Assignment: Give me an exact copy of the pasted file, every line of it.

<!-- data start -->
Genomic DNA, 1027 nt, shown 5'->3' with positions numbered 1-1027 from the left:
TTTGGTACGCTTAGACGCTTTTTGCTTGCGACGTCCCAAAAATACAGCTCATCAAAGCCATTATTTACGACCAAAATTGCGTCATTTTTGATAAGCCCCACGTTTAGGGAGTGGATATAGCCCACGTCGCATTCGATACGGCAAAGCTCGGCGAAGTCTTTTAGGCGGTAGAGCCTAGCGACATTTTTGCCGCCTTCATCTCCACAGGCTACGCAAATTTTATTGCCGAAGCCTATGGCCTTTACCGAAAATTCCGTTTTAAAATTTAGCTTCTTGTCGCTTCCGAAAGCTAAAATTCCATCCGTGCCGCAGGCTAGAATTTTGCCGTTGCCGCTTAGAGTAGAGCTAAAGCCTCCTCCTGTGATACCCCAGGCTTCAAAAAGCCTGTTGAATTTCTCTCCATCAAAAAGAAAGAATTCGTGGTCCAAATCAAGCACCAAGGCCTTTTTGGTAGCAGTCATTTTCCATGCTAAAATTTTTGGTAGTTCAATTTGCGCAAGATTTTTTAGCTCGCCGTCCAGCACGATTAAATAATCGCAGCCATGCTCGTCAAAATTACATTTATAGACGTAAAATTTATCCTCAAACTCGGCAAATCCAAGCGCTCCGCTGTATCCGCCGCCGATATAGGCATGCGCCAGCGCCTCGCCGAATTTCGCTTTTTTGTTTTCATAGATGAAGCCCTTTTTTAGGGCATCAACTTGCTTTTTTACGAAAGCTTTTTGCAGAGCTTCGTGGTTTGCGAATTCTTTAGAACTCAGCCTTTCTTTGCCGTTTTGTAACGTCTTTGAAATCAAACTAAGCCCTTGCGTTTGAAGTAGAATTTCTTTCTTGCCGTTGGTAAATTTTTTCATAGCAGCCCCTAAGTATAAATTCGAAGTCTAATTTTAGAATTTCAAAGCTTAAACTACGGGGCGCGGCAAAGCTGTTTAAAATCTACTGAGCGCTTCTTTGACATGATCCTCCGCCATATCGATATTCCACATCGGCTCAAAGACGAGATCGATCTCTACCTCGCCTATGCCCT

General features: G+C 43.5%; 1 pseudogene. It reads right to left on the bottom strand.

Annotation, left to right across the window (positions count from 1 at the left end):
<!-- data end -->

Genomic DNA, 1027 nt, shown 5'->3' with positions numbered 1-1027 from the left:
TTTGGTACGCTTAGACGCTTTTTGCTTGCGACGTCCCAAAAATACAGCTCATCAAAGCCATTATTTACGACCAAAATTGCGTCATTTTTGATAAGCCCCACGTTTAGGGAGTGGATATAGCCCACGTCGCATTCGATACGGCAAAGCTCGGCGAAGTCTTTTAGGCGGTAGAGCCTAGCGACATTTTTGCCGCCTTCATCTCCACAGGCTACGCAAATTTTATTGCCGAAGCCTATGGCCTTTACCGAAAATTCCGTTTTAAAATTTAGCTTCTTGTCGCTTCCGAAAGCTAAAATTCCATCCGTGCCGCAGGCTAGAATTTTGCCGTTGCCGCTTAGAGTAGAGCTAAAGCCTCCTCCTGTGATACCCCAGGCTTCAAAAAGCCTGTTGAATTTCTCTCCATCAAAAAGAAAGAATTCGTGGTCCAAATCAAGCACCAAGGCCTTTTTGGTAGCAGTCATTTTCCATGCTAAAATTTTTGGTAGTTCAATTTGCGCAAGATTTTTTAGCTCGCCGTCCAGCACGATTAAATAATCGCAGCCATGCTCGTCAAAATTACATTTATAGACGTAAAATTTATCCTCAAACTCGGCAAATCCAAGCGCTCCGCTGTATCCGCCGCCGATATAGGCATGCGCCAGCGCCTCGCCGAATTTCGCTTTTTTGTTTTCATAGATGAAGCCCTTTTTTAGGGCATCAACTTGCTTTTTTACGAAAGCTTTTTGCAGAGCTTCGTGGTTTGCGAATTCTTTAGAACTCAGCCTTTCTTTGCCGTTTTGTAACGTCTTTGAAATCAAACTAAGCCCTTGCGTTTGAAGTAGAATTTCTTTCTTGCCGTTGGTAAATTTTTTCATAGCAGCCCCTAAGTATAAATTCGAAGTCTAATTTTAGAATTTCAAAGCTTAAACTACGGGGCGCGGCAAAGCTGTTTAAAATCTACTGAGCGCTTCTTTGACATGATCCTCCGCCATATCGATATTCCACATCGGCTCAAAGACGAGATCGATCTCTACCTCGCCTATGCCCT

General features: G+C 43.5%; 1 pseudogene. It reads right to left on the bottom strand.

Annotation, left to right across the window (positions count from 1 at the left end):